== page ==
He might be still getting together his songwriting, as he will say later, but "Each Other" still sounds as a finish line, for Aidan Knight, a songwriter from Canada. The sound, the mood, the dynamics all create a refined but intense output - all the ingredients for a personal mileston are there. We ask him how this moment really came to be.
So you are about to begin a pretty long and extensive European tour. How are you feeling about it? With all the difficulties you had in recording the album, it must be a liberating time for you, even after the possible anxiety and all…
Everyone is very excited. To play these songs in front of great audiences, in new places, and to eat new things are the things that make the long drives worth it. Even when you're exhausted and only have a few minutes to yourself, to be able to share your music with people, to connect with them is the best thing right now.
I know there were some initial problems with the “off the floor” technique you used to record the songs, then two of your bandmates had to leave the band. But the result, in my opinion, is great and has that quality of restrained grandeur that reminded me of great bands like The National, or even Wilco, with all the obvious differences. Your producer, Marcus Paquin, has worked with some of them. How did he influence your work?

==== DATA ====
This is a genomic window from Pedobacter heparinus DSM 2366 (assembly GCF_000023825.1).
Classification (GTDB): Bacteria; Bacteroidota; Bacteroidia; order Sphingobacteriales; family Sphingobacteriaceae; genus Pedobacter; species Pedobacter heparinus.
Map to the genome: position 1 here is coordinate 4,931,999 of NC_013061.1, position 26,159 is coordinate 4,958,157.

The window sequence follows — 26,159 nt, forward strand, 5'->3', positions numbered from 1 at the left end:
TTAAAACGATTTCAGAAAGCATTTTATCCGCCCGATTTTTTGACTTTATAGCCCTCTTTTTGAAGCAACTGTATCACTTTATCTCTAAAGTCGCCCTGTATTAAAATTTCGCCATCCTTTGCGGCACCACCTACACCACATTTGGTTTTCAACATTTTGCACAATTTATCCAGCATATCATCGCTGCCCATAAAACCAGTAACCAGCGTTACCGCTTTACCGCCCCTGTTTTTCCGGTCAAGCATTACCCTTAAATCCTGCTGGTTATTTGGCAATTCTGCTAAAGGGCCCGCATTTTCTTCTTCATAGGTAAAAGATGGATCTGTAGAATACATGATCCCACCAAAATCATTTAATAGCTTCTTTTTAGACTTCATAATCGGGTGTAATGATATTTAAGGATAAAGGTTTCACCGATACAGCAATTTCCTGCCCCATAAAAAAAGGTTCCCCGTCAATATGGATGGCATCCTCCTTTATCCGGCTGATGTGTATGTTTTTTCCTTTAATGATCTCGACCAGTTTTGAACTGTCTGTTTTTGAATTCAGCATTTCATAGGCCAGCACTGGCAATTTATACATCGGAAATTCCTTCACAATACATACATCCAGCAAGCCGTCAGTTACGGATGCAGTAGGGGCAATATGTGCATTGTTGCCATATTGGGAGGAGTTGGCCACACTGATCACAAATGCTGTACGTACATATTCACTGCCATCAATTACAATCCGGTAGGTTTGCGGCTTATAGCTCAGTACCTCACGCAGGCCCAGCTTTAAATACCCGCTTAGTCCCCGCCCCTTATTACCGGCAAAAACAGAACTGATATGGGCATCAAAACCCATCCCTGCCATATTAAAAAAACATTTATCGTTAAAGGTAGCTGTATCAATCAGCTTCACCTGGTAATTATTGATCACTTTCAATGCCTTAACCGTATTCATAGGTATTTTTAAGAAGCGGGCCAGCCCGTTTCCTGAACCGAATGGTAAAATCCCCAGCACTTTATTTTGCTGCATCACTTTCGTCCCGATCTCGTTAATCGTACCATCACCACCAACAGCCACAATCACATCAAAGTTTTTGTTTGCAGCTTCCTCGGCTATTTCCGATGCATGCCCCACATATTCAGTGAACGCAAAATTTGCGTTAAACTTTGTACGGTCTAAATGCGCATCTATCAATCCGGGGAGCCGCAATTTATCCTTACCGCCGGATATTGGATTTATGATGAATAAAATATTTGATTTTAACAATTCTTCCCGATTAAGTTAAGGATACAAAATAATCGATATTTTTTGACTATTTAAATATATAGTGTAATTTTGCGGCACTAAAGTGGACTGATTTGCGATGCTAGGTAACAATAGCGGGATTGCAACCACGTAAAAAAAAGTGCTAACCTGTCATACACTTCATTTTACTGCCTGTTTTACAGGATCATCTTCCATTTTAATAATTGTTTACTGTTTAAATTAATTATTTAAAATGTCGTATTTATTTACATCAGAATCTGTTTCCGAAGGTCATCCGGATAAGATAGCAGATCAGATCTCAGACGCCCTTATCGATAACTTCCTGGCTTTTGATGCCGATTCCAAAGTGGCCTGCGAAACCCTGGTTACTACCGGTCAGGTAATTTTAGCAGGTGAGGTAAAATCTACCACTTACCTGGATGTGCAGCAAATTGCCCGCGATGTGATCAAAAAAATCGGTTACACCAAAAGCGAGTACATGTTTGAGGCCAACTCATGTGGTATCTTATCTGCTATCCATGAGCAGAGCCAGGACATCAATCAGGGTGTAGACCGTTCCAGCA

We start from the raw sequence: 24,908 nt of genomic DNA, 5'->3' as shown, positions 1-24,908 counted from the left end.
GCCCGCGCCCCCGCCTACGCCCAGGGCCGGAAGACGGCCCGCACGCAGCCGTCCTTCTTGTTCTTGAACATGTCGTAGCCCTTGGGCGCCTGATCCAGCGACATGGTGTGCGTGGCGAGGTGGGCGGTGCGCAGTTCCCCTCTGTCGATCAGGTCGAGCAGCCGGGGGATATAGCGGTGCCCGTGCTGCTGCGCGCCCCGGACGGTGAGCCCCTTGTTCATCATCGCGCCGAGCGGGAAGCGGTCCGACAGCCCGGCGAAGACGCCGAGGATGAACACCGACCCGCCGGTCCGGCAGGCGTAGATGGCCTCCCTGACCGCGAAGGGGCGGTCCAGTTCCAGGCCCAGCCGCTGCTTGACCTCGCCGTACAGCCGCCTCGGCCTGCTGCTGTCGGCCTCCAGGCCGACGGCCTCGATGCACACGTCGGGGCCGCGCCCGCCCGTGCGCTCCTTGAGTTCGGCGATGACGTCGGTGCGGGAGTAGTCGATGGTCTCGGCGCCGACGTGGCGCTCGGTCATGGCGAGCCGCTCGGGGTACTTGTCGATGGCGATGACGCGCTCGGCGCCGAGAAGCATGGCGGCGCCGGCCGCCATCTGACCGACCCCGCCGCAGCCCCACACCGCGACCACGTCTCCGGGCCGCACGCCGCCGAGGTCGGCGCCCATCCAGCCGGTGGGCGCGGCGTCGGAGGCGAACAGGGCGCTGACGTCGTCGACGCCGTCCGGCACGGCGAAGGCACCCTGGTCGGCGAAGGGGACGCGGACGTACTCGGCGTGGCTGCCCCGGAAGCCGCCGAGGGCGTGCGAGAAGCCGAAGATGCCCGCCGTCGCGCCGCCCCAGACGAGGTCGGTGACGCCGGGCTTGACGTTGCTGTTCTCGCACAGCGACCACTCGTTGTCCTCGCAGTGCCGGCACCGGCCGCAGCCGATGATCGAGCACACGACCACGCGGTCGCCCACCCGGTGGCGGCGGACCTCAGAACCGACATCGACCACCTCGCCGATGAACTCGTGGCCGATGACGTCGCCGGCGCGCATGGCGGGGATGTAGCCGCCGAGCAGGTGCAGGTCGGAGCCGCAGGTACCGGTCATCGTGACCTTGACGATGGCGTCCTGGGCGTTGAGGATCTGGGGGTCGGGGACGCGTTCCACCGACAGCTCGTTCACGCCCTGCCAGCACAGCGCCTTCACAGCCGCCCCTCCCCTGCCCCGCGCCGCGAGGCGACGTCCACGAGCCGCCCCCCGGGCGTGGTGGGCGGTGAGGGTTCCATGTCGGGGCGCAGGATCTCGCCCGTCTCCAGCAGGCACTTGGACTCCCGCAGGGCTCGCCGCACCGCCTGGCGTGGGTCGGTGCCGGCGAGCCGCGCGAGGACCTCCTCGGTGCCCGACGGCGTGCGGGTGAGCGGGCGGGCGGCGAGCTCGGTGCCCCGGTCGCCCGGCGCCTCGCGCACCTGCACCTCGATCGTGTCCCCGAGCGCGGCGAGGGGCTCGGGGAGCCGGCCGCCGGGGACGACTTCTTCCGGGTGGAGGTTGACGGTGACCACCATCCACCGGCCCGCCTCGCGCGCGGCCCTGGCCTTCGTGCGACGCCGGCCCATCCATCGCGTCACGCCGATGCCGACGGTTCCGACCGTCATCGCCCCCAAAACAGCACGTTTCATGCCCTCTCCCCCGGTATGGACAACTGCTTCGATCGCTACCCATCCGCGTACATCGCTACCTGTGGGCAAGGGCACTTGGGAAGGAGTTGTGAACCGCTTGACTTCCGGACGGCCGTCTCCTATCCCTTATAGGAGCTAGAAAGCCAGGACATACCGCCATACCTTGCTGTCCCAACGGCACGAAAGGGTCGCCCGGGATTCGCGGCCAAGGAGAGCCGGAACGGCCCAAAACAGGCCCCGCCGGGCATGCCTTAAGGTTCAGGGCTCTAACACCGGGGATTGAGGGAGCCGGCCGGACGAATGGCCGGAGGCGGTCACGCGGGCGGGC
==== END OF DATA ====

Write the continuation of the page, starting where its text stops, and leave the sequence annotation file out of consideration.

Marcus is not only the nicest dude I've met, but his ears are so great. Hearing things that I couldn't, pushing myself and all the band into the uncomfortable place that gave us the best results. It wasn't easy, and I don't know how we'll get there again, but I loved the challenge of working with him.
Can you tell us how distant and how close to your initial idea the final result is?
This time? Very far from the initial idea, but that's predominantly because I start with very little and any idea can stretch any way it wants. In the past, I sometimes have a specific palette of sounds that I think we should work from and then let everyone explore those corners. Sometimes it works, sometimes it's.. well, you don't hear everything. It's good to keep some sketches.
Also the set of instruments which appear in “Each Other” (synth, vibraphone, piano, horns) seems different from the ones you used in the past, even though I can see the continuity from the previous “Small Reveal”. Was it also a result of new collaborations and directions?
I'd say it's just different usage. Julia and Olivier have always played horns in this band, and we've manipulated the sound of Vibraphone, synth, and piano on previous records. I was looking for a certain wavering of pitch that we found in the Roland Juno 60, which I purchased right before we recorded. That oscillating warble is a big part of Each Other. It's a beautiful sound.
I wonder what the role of Full Time Hobby was in all of this. Were they involved in the choice of a different production and style? How did your signing to Full Time Hobby happen?